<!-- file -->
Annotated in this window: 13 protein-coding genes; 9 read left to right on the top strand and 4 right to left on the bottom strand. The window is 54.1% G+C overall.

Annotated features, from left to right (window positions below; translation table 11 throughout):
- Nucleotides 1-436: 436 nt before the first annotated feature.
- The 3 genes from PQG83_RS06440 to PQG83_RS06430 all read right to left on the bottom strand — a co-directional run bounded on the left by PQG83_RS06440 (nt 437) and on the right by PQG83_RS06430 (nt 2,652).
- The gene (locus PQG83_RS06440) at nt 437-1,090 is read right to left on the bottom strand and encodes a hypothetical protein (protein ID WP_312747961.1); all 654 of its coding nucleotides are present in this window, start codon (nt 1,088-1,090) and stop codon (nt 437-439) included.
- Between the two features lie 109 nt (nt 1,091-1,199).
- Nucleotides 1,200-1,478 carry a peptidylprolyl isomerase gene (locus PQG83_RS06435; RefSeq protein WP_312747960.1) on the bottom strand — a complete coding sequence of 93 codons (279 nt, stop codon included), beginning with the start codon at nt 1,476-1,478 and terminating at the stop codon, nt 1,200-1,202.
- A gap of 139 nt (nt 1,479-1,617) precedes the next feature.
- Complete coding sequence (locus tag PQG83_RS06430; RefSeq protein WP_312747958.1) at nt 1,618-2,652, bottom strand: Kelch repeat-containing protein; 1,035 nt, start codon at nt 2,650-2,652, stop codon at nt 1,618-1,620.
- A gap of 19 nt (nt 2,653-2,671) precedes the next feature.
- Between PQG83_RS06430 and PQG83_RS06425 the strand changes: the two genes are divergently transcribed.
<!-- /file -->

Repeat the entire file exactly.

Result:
Annotated in this window: 13 protein-coding genes; 9 read left to right on the top strand and 4 right to left on the bottom strand. The window is 54.1% G+C overall.

Annotated features, from left to right (window positions below; translation table 11 throughout):
- Nucleotides 1-436: 436 nt before the first annotated feature.
- The 3 genes from PQG83_RS06440 to PQG83_RS06430 all read right to left on the bottom strand — a co-directional run bounded on the left by PQG83_RS06440 (nt 437) and on the right by PQG83_RS06430 (nt 2,652).
- The gene (locus PQG83_RS06440) at nt 437-1,090 is read right to left on the bottom strand and encodes a hypothetical protein (protein ID WP_312747961.1); all 654 of its coding nucleotides are present in this window, start codon (nt 1,088-1,090) and stop codon (nt 437-439) included.
- Between the two features lie 109 nt (nt 1,091-1,199).
- Nucleotides 1,200-1,478 carry a peptidylprolyl isomerase gene (locus PQG83_RS06435; RefSeq protein WP_312747960.1) on the bottom strand — a complete coding sequence of 93 codons (279 nt, stop codon included), beginning with the start codon at nt 1,476-1,478 and terminating at the stop codon, nt 1,200-1,202.
- A gap of 139 nt (nt 1,479-1,617) precedes the next feature.
- Complete coding sequence (locus tag PQG83_RS06430; RefSeq protein WP_312747958.1) at nt 1,618-2,652, bottom strand: Kelch repeat-containing protein; 1,035 nt, start codon at nt 2,650-2,652, stop codon at nt 1,618-1,620.
- A gap of 19 nt (nt 2,653-2,671) precedes the next feature.
- Between PQG83_RS06430 and PQG83_RS06425 the strand changes: the two genes are divergently transcribed.